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May 14, 2009 permalink
Baby Zachary Turner died an avoidable death in Newfoundland in 2003. The best account of his life is the documentary movie Letter to Zachary. The entire movie can be viewed online by clicking the link.
The case led, through political twists and turns, to the appointment of three senior Ontario social workers to review the Newfoundland system. Their report was issued in December 2008 and released this week, CYFS Clinical Services Review (700 kilobytes pdf local copy). The investigators pored over reports produced within the bureaucracy, including 400 case files. They did not interview parents. They did not interview children, either currently in the system, or past graduates. They did not interview the judges, who were the primary points of failure in the Zachary case. The report suggests improvements to leadership, staff stability, training, legislation and data (computers). Unlike many reports of this genre, it does mention the word mother, seven times, but four of them are as the murderer of her own child. As usual, the result of system failure will be more money and power.
Children falling through cracks in N.L. social services: report
Last Updated: Thursday, May 14, 2009 | 7:11 AM NT, CBC News
A hard-hitting report into Newfoundland and Labrador's child welfare system has found significant gaps in coverage, including failed investigations into child sexual abuse.
The report, called a clinical services review, identified scores of issues, many of which have been flagged in the past, such as high turnover of staff among child protection workers and inadequate resources to manage the system.
The report, delivered in December but not released publicly until Tuesday, found inadequate intervention to prevent sexual abuse or to assess the risk of abuse, incomplete investigations into allegations of maltreatment of children in foster care and even some serious complaints that were not investigated at all.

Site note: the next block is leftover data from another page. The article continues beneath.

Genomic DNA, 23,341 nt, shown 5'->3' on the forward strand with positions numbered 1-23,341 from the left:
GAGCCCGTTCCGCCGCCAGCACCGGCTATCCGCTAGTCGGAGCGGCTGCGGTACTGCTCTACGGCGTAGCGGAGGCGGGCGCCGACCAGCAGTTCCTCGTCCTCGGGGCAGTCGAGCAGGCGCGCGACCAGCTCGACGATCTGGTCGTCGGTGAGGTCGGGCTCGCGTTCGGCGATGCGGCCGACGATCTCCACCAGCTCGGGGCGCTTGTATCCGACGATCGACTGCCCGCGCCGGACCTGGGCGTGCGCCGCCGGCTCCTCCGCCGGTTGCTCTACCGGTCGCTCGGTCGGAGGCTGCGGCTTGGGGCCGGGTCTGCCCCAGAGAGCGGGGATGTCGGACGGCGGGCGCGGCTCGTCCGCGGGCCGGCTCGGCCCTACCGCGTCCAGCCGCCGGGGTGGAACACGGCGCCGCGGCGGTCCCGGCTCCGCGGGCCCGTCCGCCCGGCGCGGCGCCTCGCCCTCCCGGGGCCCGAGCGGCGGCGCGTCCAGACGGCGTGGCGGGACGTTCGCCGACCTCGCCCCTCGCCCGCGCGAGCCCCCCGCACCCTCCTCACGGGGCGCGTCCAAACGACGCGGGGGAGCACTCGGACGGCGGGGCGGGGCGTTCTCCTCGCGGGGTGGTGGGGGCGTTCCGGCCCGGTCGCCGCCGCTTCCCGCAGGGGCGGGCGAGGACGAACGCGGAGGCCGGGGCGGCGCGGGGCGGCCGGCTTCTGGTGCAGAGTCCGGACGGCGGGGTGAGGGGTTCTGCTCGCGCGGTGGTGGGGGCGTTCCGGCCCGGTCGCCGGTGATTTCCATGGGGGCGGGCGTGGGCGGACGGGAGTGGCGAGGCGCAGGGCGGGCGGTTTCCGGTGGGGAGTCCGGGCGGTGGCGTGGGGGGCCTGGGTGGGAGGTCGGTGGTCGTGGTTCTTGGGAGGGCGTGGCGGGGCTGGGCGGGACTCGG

The report looked at 400 child protection cases from 2007, and found 68 of them had deficiencies that could affect a child's well-being.
The report was commissioned partly to assess how the child, youth and family services system has changed in the wake of the 2003 drowning death of Zachary Turner, a 13-month-old boy who was killed by his mother, Shirley Turner.
Turner drowned herself and her child in Newfoundland's Conception Bay after fighting extradition to the U.S., where she was wanted for a murder trial in the shooting death of Zachary's father, Andrew Bagby.
The report, by three external consultants led by Toronto child protection expert Susan Abell, found many of the problems identified in a formal report into Zachary Turner's death are still problems. The authors blame failures on a workforce that is not only unstable, but underfunded and undertrained.
It also identified an unfocused leadership with conflicting visions and priorities, and said a wide-ranging plan is "urgently required" to overhaul a system, a process the authors say will take several years.
"If this report is received as another that can be responded to with a patchwork of 'quick fixes,' it will fail to make a significant improvement and be viewed as a disincentive to those working in the system," the report says.
"The lives of children in Newfoundland and Labrador depend on this."
The report helped guide the government in the creation of the Department of Child, Youth and Family Services, which brought services from other agencies under one roof.
Joan Burke, appointed minister of the new department last month, said government accepts the report's conclusions.
She said government will "ensure that any services or any gaps in any services are identified and the appropriate intervention takes place."
As well, staff have been directed to check on older cases.
"[With] the cases that were referred and screened out, and despite being screened out, they did have a file saying they had a history with child services, I want all those files that were screened out that had a previous history to be reviewed again."
David Bagby, Zachary Turner's grandfather, said he does not know if the review's recommendations will fix anything, although he said at least the problems have been identified.
"There's nothing very specific in here that I can say, "There, this would have saved Zachary,'" Bagby told CBC News.
'It seems like if all of this had been in place, there would have been a much better chance. That's got to be a good thing."
Liberal Leader Yvonne Jones said she found the report startling.
"The authors of the report are surprised that there [are not] more cases [like] the Zachary Turner case, and that is a pretty strong statement to make when you're dealing with services being provided to children in this province," Jones said.